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Radio becomes the vision for blind Whitireia journalism student

May 17th, 2011 | By | Category: Featured Article, Front Page Layout, News

BLIND radio student David Piper is unfazed by the prospect of having to beat his disability to make his mark in radio – it’s nothing new.

The loss of his sight, public perception and living life by a walking stick are just some of challenges that life has been thrown Mr Piper’s way.

Mr Piper, pictured, says he believes radio is a perfect fit for blind people, and his blindness is a blessing in disguise because it has strengthened his other senses.

“I think radio is perfect for blind and partially-sighted people. I’ve got a pretty good ear for radio, so that’s why I’ve been following the radio path.”

Mr Piper has a knowledge and interest of subjects as diverse as geography, sport, politics and current affairs, which he hopes will boost his chances of getting a good job in radio.

Unlike most blind people, Mr Piper knows what it is like to have clear vision and be able to see different colours.

“For someone who is born blind, they’ve never known colours for example. I know what colours and people look like. I know who’s got blonde hair or dark hair. The grass is green and the sky is blue.”

Mr Piper says he was frustrated when his blindness set in, but he now makes a point of looking for the positives rather than the negatives.

“It can be frustrating at times. I’d love to watch my son play rugby. Both my sons play cricket. There’s nothing you can do about it, you just have to move on.”

Disabled journalists are not an uncommon sight in the media.

Niu FM marketing manager and Whitireia advisor Pere Maitai has been in broadcasting and the media for over 30 years.

Mr Maitai says media organisations have to be prepared to take a gamble when employing disabled journalists, because there are always risks.

He says the cost of catering for a blind broadcaster may put off commercial broadcasters.

“Their thing is to make money, the more audiences they get the better it is. Talking about blind people in particular, you have to set up a special computer for them.”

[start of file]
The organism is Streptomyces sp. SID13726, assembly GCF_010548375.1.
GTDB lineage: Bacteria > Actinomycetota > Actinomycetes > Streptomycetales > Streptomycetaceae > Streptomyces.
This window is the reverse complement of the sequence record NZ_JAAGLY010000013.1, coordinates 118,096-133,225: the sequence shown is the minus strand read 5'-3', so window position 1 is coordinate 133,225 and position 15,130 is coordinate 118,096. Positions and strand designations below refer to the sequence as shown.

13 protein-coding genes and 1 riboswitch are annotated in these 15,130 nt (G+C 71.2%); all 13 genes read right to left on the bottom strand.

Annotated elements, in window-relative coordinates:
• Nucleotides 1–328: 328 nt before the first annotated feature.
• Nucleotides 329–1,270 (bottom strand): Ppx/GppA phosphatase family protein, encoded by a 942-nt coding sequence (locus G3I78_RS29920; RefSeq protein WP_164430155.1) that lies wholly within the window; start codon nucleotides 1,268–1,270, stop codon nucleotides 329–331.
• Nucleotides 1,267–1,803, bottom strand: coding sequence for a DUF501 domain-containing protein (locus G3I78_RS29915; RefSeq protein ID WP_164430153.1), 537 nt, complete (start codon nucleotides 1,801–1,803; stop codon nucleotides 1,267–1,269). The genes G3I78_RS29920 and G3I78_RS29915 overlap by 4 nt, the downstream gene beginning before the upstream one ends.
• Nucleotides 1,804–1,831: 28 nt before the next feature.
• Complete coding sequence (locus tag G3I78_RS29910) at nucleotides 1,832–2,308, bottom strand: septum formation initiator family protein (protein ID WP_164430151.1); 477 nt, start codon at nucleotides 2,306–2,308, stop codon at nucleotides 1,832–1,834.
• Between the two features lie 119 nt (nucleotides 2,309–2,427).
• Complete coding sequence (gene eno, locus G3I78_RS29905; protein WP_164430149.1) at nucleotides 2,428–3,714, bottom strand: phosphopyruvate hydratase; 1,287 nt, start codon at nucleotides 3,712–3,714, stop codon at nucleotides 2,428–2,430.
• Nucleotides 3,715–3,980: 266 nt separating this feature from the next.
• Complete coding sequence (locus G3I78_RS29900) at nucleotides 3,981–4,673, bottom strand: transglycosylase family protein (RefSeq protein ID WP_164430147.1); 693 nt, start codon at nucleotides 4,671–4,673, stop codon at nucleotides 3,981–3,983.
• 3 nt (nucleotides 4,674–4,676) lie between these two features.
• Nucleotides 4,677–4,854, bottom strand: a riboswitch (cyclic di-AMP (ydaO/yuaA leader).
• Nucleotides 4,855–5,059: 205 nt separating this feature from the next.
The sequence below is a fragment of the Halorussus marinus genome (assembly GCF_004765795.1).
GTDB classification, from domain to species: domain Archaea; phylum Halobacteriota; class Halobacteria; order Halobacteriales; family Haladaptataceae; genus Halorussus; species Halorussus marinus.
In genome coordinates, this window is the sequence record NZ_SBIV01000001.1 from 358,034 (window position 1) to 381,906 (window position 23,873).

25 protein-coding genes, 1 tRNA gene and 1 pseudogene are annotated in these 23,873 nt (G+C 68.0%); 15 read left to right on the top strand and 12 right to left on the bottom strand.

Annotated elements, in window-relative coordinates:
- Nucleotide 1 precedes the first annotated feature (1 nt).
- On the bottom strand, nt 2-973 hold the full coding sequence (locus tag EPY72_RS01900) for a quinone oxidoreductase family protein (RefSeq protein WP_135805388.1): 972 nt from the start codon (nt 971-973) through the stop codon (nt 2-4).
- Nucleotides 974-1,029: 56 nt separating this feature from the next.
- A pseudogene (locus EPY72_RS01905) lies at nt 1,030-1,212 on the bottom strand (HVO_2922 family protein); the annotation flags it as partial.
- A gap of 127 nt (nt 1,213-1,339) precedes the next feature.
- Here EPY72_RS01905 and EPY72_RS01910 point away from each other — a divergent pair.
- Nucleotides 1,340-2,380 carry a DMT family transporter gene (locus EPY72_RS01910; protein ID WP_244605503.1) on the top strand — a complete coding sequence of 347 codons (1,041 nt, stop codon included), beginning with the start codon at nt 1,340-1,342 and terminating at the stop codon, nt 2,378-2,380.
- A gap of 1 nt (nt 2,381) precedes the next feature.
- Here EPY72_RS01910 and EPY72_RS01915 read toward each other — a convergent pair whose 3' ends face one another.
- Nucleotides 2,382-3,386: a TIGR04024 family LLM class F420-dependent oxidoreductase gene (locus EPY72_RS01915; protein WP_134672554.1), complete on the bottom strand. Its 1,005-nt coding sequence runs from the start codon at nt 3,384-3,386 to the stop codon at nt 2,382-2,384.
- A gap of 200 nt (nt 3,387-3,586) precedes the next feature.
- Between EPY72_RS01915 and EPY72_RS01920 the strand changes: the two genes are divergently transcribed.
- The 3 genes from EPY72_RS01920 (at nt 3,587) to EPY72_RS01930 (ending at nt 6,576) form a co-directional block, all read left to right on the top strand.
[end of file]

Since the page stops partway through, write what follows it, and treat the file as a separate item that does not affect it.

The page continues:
Mr Maitai says Mr Piper will have to work harder than anyone else in order to succeed in radio, because it is one of the toughest forms of journalism.

“He has to be bloody good, just knowing commercial radio and television. He’d have to be the best, better than Paul Holmes voice. The unfortunate thing about being disabled is you’re 200% behind everybody else.”

Mr Maitai has experienced working with disabled journalists – he used to work with a producer in a wheelchair.

“She could produce, there was no problem about that and could even direct, but she wanted to go do stories in field,”

“Folding up her chair takes longer, getting stories in. You want somebody that can be there quick, who can report.”

Whitireia radio journalism tutor Ana Tapiata, who has worked in radio for 27 years, says blind students are instantly disadvantaged.

“Speed will be an issue, his ability to able to turn things around quickly and he’s got to be able to process very quickly.”

She says the most crucial requirement Mr Piper will need to master will be learning to read radio scripts.

She says it will be a challenge to find radio outlets that would be willing to take Mr Piper on during the internship period – which requires a radio journalism student to work in a radio newsroom.

Fellow radio journalism student Samantha Ives asked via Facebook for guidance for Mr Piper from radio journalists in the Kiwi Journalists’ Association.

She received a number of responses with links to overseas blind radio journalists, such as Peter White on BBC Radio and Global Voice – an international group of blind and sighted radio presenters.

Mr Piper says he has enjoyed most of the tasks involved on the radio diploma, but there have been a few challenges such as approaching people for interviews and learning the necessary technical skills.

While on a class trip to Radio New Zealand, Mr Piper began thinking about the future job opportunities that could open up if he manages to successfully complete the radio course.

“When we went around Radio New Zealand, I looked at some of the job that I could do. I realised I couldn’t read the news, but I’m always thinking about some of the job opportunities in the industry that I could do.”

Disabled journalists have managed to make it on the airwaves before. Mr Piper is determined to join them.

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is a journalist in the making, with the aim to become a sports journalist. He enjoys all sports especially rugby league.
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